How to Talk to Your Daughter About Menstruation
Menstruation is a natural part of every woman's life. When your daughter gets her first period, it's important to address the issue openly and honestly. Otherwise, she may feel uncomfortable or even embarrassed.
Many people feel a certain degree of embarrassment when talking about menstruation with their daughters. But in doing so, they fail to realize that the way we address certain issues can affect the way our children view and experience them. For that reason, if as a mother or father you feel awkward when you talk to your daughter about menstruation, she’ll feel awkward as well, and may even see it as a taboo subject.
However, we suggest talking openly about menstruation in order to make puberty a more positive experience. What’s more, it’s best to offer information gradually even from childhood in order to deal with the issue more naturally.
How to talk to your daughter about menstruation
How do you talk about your daughter’s day at school? Or about a tooth falling out? Probably in a very open and casual way, right? Don’t get caught up asking yourself what’s the best way to bring up the issue of menstruation or what words you should use. Rather, talk about it naturally just like you would any other subject.
Getting your period isn’t an illness, nor is it anything your daughter needs to feel embarrassed about. So there’s no reason to make a big deal of it. It’s just one more topic of conversation.
The importance of talking to your daughter about menstruation
Menstruation is part of the life and health of every woman. Therefore, it’s important for your daughter to feel comfortable enough to talk about it, ask questions, and express concerns.
What’s more, even though only women have periods, that doesn’t mean the subject only pertains to women. It’s also good for fathers to participate in educating their daughters when it comes to menstruation. That way, their daughters won’t feel like their periods are something they can only talk about with other women.
It’s important for mothers and fathers to be informed about every aspect of menstruation. This is because every person is different, meaning that every woman’s period is different as well. A woman’s menstrual cycle can cause a number of changes on a physical and emotional level and affects every individual in a unique way.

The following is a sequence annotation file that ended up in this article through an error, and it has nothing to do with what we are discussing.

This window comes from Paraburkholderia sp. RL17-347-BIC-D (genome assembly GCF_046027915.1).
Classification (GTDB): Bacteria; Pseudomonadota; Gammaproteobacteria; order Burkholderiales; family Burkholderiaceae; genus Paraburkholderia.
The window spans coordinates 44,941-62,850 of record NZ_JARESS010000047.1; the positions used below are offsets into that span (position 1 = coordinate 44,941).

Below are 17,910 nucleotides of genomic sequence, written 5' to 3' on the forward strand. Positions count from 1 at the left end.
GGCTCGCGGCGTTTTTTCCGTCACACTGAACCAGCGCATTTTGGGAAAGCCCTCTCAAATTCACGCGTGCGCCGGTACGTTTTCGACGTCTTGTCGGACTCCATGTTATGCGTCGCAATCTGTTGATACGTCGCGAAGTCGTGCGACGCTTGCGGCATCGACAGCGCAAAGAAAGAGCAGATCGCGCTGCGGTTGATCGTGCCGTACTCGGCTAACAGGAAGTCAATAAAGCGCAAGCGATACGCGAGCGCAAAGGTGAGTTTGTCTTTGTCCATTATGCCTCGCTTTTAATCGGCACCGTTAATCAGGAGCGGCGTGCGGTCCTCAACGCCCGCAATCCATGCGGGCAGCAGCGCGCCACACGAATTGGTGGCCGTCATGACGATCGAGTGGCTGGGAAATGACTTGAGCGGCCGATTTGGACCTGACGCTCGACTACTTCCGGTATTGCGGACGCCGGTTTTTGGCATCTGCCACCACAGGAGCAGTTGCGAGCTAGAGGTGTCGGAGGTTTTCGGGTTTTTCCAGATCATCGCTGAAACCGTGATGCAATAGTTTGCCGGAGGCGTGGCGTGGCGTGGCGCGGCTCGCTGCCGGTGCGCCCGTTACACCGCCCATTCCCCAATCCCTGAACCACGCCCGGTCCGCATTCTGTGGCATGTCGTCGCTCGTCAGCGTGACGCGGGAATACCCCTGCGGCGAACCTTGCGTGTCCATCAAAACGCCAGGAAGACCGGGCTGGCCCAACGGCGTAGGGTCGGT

Physical and emotional changes
Menstruation is part of puberty and comes hand in hand with major physical and emotional changes. Your daughter will go from being a girl to being a woman. Getting her period will produce constant hormonal changes over the course of every cycle. And as a result, she may feel a bit overwhelmed by her development and changes in mood.
During this stage, adolescents are especially sensitive when it comes to comments from others about their bodies. It can be very complicated for them to feel at ease with the new shape their bodies are taking. Therefore, reinforcing their self-esteem is key as their bodies and personalities develop and they learn to handle their emotions.
At the same time, be sure not to ignore the anger or sadness your daughter feels about the comments other people make to her. Remarks like “It must be your time of the month” are likely to make her mood even worse than it was before. So make a point to listen to her and empathize.
Information about menstruation for your daughter
Your daughter is sure to have a number of questions regarding menstruation. So, you can use the following information to help dispell any doubts and concerns.
Women should get their period once a month, although it’s true that an adolescent’s first cycles can be somewhat irregular. On average, women menstruate between 3 and 6 days out of a 28-day cycle. Although this can vary and last up to a week. If a woman’s cycle lasts less than 21 days, or more than 35, then it’s best to consult a gynecologist.
It’s also important to talk to your daughter often about the importance of keeping track of her cycle. In fact, there are even smartphone applications that can help her create a personal record of her menstrual data.
That way, she’ll have a better idea of when her period is coming and how long it usually lasts. What’s more, she’ll have more knowledge regarding how heavy her flow is.
Tampons or pads? These are the most popular options when it comes to feminine hygiene during a woman’s period. When choosing, your daughter should keep in mind what level of absorption she needs. She can also consider other alternatives, such as cloth pads and menstrual cups, which are more hygienic, economical, and ecological.
Do periods hurt?
The media tends to give off a very mystified and stereotypical vision about menstruation. But the fact of the matter is that many do experience menstrual pain. Talk to your daughter about menstruation and the possibility of pain and discomfort during her cycle. That way, she won’t be startled in the case that her period does hurt.